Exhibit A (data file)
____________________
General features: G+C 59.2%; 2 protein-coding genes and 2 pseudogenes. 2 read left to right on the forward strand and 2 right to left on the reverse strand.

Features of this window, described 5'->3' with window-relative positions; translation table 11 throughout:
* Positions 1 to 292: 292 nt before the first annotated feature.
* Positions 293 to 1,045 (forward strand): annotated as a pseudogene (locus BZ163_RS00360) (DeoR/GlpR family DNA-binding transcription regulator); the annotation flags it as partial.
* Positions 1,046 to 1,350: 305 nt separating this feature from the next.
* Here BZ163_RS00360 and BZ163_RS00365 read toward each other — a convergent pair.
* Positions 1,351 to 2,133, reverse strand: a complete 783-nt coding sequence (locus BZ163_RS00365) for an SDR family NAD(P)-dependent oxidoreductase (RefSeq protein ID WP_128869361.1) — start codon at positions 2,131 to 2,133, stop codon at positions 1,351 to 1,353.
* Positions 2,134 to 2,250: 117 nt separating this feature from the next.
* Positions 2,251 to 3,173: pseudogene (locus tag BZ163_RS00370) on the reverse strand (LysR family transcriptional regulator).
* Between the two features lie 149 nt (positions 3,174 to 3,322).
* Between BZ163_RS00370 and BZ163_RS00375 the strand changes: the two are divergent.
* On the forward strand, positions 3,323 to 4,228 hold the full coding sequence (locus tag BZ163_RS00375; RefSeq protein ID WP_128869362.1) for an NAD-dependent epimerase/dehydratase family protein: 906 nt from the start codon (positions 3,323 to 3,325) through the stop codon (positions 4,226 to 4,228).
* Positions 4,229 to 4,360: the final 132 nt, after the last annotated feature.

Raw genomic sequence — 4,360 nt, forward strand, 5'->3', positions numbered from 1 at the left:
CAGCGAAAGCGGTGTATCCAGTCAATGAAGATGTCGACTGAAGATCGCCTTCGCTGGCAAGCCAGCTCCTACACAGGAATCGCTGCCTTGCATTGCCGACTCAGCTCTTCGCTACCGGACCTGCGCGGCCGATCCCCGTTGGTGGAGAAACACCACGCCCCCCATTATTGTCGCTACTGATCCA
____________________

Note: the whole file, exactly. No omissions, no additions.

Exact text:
General features: G+C 59.2%; 2 protein-coding genes and 2 pseudogenes. 2 read left to right on the forward strand and 2 right to left on the reverse strand.

Features of this window, described 5'->3' with window-relative positions; translation table 11 throughout:
* Positions 1 to 292: 292 nt before the first annotated feature.
* Positions 293 to 1,045 (forward strand): annotated as a pseudogene (locus BZ163_RS00360) (DeoR/GlpR family DNA-binding transcription regulator); the annotation flags it as partial.
* Positions 1,046 to 1,350: 305 nt separating this feature from the next.
* Here BZ163_RS00360 and BZ163_RS00365 read toward each other — a convergent pair.
* Positions 1,351 to 2,133, reverse strand: a complete 783-nt coding sequence (locus BZ163_RS00365) for an SDR family NAD(P)-dependent oxidoreductase (RefSeq protein ID WP_128869361.1) — start codon at positions 2,131 to 2,133, stop codon at positions 1,351 to 1,353.
* Positions 2,134 to 2,250: 117 nt separating this feature from the next.
* Positions 2,251 to 3,173: pseudogene (locus tag BZ163_RS00370) on the reverse strand (LysR family transcriptional regulator).
* Between the two features lie 149 nt (positions 3,174 to 3,322).
* Between BZ163_RS00370 and BZ163_RS00375 the strand changes: the two are divergent.
* On the forward strand, positions 3,323 to 4,228 hold the full coding sequence (locus tag BZ163_RS00375; RefSeq protein ID WP_128869362.1) for an NAD-dependent epimerase/dehydratase family protein: 906 nt from the start codon (positions 3,323 to 3,325) through the stop codon (positions 4,226 to 4,228).
* Positions 4,229 to 4,360: the final 132 nt, after the last annotated feature.

Raw genomic sequence — 4,360 nt, forward strand, 5'->3', positions numbered from 1 at the left:
CAGCGAAAGCGGTGTATCCAGTCAATGAAGATGTCGACTGAAGATCGCCTTCGCTGGCAAGCCAGCTCCTACACAGGAATCGCTGCCTTGCATTGCCGACTCAGCTCTTCGCTACCGGACCTGCGCGGCCGATCCCCGTTGGTGGAGAAACACCACGCCCCCCATTATTGTCGCTACTGATCCA